A surge in child malnutrition cases in the coming months is inevitable, experts have warned, although the data to support the theory that there has been a Covid-19-linked increase in child malnutrition is not there yet.
Child nutrition rose to the news agenda last week when the South African Medical Research Council’s CEO, Dr Glenda Gray, claimed in an interview with News24 that child malnutrition was increasing at Chris Hani Baragwanath academic hospital.
Malnutrition in children takes three forms: being underweight is the least severe kind, while “stunting” is when children do not grow properly and are short.
Stunting is often a sign of chronic malnutrition and is generally irreversible.
In many cases, stunting starts in utero, causing many experts to raise the alarm about interventions specifically for pregnant women during Covid-19.
In South Africa, about a quarter of all children are stunted. The condition can have severe neurological and other developmental consequences for children.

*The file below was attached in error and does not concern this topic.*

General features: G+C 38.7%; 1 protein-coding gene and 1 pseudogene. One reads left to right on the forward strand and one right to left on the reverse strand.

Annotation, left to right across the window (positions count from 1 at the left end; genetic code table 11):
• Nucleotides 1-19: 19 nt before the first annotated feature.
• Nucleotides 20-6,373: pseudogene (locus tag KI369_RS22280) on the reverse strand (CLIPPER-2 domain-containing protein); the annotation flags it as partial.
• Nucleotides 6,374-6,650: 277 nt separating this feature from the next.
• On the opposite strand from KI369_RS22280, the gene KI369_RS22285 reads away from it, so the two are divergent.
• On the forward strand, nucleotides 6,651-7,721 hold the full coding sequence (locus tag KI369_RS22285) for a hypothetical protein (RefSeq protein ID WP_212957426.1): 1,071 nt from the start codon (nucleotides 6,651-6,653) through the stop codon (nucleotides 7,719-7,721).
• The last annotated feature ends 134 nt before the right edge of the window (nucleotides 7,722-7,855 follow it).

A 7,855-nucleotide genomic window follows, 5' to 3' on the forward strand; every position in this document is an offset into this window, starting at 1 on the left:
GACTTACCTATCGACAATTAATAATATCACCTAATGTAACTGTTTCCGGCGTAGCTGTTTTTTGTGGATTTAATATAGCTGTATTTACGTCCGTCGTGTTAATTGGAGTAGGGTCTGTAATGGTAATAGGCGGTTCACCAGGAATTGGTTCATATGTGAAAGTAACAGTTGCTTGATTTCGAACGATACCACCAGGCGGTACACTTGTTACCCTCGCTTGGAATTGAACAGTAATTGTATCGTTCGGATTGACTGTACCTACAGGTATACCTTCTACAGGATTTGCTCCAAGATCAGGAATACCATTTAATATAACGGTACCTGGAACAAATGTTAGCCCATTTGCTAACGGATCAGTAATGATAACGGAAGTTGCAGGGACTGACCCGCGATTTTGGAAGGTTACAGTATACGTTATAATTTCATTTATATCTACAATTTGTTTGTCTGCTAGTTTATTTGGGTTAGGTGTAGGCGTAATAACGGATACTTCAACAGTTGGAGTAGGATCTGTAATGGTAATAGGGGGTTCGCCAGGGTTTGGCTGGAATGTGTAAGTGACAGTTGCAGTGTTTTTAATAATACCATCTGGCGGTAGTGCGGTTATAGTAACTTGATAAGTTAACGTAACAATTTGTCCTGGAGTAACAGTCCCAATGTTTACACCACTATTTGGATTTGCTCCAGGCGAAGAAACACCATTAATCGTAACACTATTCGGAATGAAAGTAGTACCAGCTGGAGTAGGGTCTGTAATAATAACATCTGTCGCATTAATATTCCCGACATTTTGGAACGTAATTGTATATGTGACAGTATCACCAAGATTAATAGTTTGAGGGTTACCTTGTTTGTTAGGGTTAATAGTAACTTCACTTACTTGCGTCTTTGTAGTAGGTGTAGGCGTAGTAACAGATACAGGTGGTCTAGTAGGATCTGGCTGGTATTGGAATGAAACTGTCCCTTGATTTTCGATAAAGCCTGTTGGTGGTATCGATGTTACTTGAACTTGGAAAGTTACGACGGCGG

Professor Julian May, Director of the Centre of Excellence in Food Security at the University of the Western Cape, says the nutrition of pregnant women and newborns during lockdown is not receiving enough attention.
Stunting is a real worry for experts now, he says.
“The reason we worry about stunting is not that the children will be short, but because of what it signals about the development of the rest of the child’s body. Stunting influences the development of a child’s immune system,” he says.
“You are stunted for life. It is not reversible.”
This is an abridged version of the article originally published by News24. Access the full article here.
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